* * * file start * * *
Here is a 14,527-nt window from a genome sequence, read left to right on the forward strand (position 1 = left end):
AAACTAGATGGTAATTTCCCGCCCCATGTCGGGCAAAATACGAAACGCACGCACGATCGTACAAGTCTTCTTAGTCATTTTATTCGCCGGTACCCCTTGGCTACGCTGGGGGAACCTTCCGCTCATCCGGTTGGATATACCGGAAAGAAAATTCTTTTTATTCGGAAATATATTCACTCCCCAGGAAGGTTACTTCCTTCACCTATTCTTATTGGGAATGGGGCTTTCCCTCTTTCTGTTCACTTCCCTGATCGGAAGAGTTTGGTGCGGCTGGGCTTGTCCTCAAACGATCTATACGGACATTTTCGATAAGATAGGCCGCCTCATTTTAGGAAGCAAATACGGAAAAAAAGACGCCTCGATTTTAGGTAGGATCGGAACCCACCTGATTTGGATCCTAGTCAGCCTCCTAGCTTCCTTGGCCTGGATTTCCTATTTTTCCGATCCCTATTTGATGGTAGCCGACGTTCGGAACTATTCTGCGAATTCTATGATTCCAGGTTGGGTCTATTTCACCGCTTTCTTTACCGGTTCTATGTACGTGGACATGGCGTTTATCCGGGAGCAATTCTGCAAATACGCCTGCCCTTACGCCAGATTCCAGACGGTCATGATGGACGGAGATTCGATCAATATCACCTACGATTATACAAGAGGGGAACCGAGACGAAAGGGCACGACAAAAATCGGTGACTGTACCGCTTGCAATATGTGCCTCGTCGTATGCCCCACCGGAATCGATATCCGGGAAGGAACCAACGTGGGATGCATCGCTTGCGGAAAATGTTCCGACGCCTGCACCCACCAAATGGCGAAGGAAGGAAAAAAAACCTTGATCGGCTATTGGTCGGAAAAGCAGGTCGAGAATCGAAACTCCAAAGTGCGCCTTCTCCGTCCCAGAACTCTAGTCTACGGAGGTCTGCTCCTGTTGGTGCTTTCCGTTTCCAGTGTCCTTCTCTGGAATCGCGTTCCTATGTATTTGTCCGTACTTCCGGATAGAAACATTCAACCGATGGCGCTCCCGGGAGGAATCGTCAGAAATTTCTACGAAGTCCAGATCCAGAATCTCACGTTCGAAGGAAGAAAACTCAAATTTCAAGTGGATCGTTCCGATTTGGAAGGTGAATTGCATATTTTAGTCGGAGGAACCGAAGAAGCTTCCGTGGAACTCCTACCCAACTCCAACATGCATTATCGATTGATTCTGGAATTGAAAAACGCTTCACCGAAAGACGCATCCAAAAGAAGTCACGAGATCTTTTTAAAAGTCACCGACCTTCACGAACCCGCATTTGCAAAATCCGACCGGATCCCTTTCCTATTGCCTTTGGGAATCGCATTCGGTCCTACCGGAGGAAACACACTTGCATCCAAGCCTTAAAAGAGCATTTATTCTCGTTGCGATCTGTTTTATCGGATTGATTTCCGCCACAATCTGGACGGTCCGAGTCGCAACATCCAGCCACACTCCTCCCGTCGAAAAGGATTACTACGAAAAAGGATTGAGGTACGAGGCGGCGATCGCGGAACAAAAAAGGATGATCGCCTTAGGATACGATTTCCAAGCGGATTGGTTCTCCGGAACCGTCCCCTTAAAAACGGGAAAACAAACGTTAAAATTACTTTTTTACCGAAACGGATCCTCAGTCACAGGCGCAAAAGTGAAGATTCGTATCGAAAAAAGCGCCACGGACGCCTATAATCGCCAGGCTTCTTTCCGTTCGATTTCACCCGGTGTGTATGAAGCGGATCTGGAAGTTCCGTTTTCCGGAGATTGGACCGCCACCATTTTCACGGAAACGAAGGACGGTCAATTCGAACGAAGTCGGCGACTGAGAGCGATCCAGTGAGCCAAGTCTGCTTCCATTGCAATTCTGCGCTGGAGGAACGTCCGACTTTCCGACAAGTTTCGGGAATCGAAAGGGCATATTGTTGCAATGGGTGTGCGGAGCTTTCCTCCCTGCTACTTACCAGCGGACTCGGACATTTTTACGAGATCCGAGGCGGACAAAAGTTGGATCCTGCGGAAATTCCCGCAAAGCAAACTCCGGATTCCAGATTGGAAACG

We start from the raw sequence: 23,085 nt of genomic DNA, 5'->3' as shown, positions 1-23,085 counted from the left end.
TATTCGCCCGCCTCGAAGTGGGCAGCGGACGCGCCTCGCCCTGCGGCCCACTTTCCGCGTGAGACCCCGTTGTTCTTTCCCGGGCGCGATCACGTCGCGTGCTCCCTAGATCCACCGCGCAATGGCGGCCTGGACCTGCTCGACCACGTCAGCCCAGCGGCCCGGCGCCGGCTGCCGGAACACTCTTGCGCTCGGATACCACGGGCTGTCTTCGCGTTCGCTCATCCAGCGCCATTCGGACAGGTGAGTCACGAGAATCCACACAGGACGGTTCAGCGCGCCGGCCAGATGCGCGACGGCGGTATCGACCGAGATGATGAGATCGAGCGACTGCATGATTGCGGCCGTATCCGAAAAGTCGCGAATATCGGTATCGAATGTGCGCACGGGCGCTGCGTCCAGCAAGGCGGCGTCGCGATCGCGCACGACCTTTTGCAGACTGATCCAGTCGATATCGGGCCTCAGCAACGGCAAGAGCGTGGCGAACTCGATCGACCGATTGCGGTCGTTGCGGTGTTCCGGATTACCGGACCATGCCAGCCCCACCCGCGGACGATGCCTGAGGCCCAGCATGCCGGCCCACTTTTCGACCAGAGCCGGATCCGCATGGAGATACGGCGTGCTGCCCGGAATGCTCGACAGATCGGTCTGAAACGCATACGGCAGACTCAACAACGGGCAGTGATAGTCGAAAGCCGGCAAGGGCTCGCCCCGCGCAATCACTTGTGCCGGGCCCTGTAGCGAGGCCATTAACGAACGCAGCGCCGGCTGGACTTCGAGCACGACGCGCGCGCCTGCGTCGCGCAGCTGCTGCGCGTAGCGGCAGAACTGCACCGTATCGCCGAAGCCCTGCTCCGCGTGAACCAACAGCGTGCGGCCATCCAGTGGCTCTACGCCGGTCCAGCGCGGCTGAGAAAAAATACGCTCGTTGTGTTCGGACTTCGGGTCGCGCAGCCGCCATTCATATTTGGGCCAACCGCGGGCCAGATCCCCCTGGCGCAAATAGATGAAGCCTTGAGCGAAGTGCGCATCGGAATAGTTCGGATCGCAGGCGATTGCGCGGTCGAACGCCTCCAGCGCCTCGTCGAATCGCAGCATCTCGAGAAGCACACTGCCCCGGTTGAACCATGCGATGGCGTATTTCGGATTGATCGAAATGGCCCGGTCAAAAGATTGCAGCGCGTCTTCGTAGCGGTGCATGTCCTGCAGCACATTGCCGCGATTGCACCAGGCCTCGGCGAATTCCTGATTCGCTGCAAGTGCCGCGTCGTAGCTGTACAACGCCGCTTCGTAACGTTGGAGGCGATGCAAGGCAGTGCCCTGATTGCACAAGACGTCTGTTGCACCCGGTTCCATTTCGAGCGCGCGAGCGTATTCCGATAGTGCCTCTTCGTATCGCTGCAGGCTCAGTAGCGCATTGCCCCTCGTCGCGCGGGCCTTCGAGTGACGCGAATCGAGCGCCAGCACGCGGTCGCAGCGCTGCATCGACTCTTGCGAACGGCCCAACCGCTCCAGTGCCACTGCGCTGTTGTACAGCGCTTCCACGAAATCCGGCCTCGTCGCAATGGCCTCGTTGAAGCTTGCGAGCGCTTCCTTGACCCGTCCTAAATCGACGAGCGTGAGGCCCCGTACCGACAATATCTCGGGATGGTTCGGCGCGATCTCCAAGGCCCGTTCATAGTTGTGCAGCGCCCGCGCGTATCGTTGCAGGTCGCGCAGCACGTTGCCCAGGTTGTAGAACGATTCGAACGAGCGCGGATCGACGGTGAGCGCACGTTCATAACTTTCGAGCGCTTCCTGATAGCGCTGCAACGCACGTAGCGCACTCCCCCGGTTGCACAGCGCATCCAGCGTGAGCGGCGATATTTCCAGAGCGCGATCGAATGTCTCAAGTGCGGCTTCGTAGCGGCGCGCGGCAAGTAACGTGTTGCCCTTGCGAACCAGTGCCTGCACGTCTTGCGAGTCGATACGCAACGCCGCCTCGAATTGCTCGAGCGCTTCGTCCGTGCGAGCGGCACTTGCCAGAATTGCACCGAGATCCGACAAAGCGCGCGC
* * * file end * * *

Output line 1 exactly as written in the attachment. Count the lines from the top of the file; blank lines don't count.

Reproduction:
Here is a 14,527-nt window from a genome sequence, read left to right on the forward strand (position 1 = left end):